Our Top European Stock Picks
Morningstar's Paul Swinand on which European stocks investors should keep on their radar screens and which they should ignore.
Jeremy Glaser: From Morningstar.com, I'm Jeremy Glaser. I'm joined today by Securities Analyst, Paul Swinand, to take a look at some European stock picks.
Paul, thanks for joining me.
Paul Swinand: Thanks for having me.
Glaser: So what's your first high conviction pick for people who are looking for European stock exposure?
Swinand: The first stock I'd like to talk about is VW, the automotive company. The ticker is VOW. We've recently raised the fair value from €110 to €160, and that's based on our forecast of them making better gross margins. To give you an idea of what's going on with the stock right now. They've recently reported that demand has picked up especially in emerging markets such as the BRIC countries.
For example, demand in Russia was up over 50%. In China, sales were up over 30%. At the same time, the stock has been a little bit depressed because first of all they've been investing more in factories and with the global economic crisis sales and margins have been pressured. So in the last quarter, they actually had 500 basis points better gross margins. We think there's still room for gross margins to improve from here, and so we increased their fair value.
The reason the stock is still trading below their fair value is because there is also some additional headwind priced into the stock for the spring. The European countries have incentive programs for the consumers similar to the U.S. Cash for Clunkers program. Those are going to roll off in 2011. So most analysts are thinking that sales will be down 5% or so in the spring, and so the stocks are still under some pressure based on that expectation. We think even if the stocks are down that much, we think that the extra demand from emerging markets will cover up for that and the improved gross margins will help us well, so we think that VW is fairly undervalued at this point.
Glaser: Another pick that you mentioned was Roche, the pharmaceutical giant. Can you tell us why that stock looks attractively priced right now?
Swinand: Right now, Roche is – we believe that it's a wide-moat stock, and that it is trading like a big pharma that has a big exposure to its patent – its pipeline and its patents. So a lot of big pharmas, if they're out of patents, they don't have any more new drugs and then they lose some of their profitability.
Roche is really focused on their biotech business and a lot of their business lines are much more like a biotech company than a traditional pharma company. So for example, they've got a big oncology division. We think that those are better businesses long term. They'll have more growth and better margins. However, there is again some bad news in the stock in the short-term.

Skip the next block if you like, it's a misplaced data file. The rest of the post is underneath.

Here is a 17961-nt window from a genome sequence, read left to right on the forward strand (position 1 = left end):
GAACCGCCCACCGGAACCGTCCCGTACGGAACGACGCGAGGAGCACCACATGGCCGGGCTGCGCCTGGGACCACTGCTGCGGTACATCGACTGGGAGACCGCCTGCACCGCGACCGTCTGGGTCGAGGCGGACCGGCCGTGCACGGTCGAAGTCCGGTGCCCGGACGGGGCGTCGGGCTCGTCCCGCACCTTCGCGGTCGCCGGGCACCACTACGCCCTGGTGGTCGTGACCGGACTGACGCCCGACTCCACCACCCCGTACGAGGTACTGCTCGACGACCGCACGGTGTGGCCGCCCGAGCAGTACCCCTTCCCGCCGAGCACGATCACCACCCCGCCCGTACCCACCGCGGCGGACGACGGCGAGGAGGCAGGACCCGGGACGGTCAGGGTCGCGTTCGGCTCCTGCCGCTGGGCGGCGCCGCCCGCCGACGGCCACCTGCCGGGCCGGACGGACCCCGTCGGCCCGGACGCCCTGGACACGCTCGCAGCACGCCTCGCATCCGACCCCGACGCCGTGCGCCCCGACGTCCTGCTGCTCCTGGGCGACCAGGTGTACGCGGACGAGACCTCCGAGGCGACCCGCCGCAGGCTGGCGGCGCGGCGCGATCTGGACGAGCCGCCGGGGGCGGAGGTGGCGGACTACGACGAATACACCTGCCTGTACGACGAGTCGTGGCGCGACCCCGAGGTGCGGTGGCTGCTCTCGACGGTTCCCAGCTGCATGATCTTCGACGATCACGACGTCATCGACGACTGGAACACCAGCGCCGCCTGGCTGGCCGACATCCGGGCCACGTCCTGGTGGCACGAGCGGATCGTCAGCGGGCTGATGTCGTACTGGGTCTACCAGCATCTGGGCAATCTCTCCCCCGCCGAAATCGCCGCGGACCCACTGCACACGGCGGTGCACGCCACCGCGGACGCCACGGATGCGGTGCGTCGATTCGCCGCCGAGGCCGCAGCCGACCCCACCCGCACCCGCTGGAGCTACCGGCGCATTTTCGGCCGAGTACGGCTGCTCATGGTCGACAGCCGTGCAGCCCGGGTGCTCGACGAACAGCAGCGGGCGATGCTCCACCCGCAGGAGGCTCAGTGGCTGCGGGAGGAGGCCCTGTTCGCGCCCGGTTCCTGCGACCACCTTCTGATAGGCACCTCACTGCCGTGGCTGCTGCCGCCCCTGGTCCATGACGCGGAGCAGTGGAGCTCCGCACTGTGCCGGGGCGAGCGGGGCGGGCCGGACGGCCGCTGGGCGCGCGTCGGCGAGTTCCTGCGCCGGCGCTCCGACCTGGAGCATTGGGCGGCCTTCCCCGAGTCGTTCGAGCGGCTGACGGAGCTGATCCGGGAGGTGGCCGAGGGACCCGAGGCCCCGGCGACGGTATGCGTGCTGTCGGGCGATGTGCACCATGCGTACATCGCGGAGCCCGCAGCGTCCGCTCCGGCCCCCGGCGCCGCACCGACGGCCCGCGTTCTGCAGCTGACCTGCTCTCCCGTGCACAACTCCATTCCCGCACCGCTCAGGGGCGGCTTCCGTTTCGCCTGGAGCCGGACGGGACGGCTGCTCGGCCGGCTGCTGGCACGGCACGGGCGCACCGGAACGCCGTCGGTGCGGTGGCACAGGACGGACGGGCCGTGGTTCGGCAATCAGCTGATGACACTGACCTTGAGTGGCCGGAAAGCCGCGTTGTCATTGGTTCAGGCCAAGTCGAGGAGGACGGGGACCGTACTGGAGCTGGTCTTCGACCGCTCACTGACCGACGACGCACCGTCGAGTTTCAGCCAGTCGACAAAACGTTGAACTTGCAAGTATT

One of their biggest oncology drugs had a review by the FDA. It's likely to lose its indication for breast cancer. That has hit the stock pretty hard. There is also a diabetes drug, which had a lot of promise, which will likely be abandoned. So it won't come through the pipeline as expected. So those are two big pieces of bad news that are weighing on the stock, right now.
Glaser: Sounds like investing in Europe is like investing in United States, you got to look past the short-term and find the long-term value. Are there any companies that we think just at today's prices, it's just going to be hard for investors to really come out ahead?
Swinand: Yeah. One of the things we're also looking at in Europe is the luxury goods makers, there are three different names which we cover. One is Hermès, we also cover LVMH, and Richemont. All three stocks have been up a lot in the last year due to high sales growth, particularly that in emerging markets such as China, and also just growth from actually Asian luxury tourists.
Now, while the growth looks good and the margins are great, we view them all as narrow-moat stocks, so fairly defendable economic businesses. The stocks have way overrun their long-term growth projections. Particularly for example, Hermès has the highest margins and the highest growth, but right now, it's trading at two times our fair value. So next year as they lap those high growth rates. We'd urge investors to be very, very carefully especially if you are getting in now at very high prices.
At the same time, we would say, take a look at some stocks that maybe have exposure to emerging markets, but haven't had all that growth priced into their stock prices today. One example, I would say would be Adidas. It's trading right around its price to fair value right now, but if they do better than expected in China, if some of their brand like Reebok take off in Russia, perhaps our growth expectations are even a little too low.
Glaser: Paul, thanks for your picks today.
Swinand: Thank you very much.
Glaser: For Morningstar.com, I'm Jeremy Glaser.
Jeremy Glaser does not own (actual or beneficial) shares in any of the securities mentioned above. Find out about Morningstar’s editorial policies.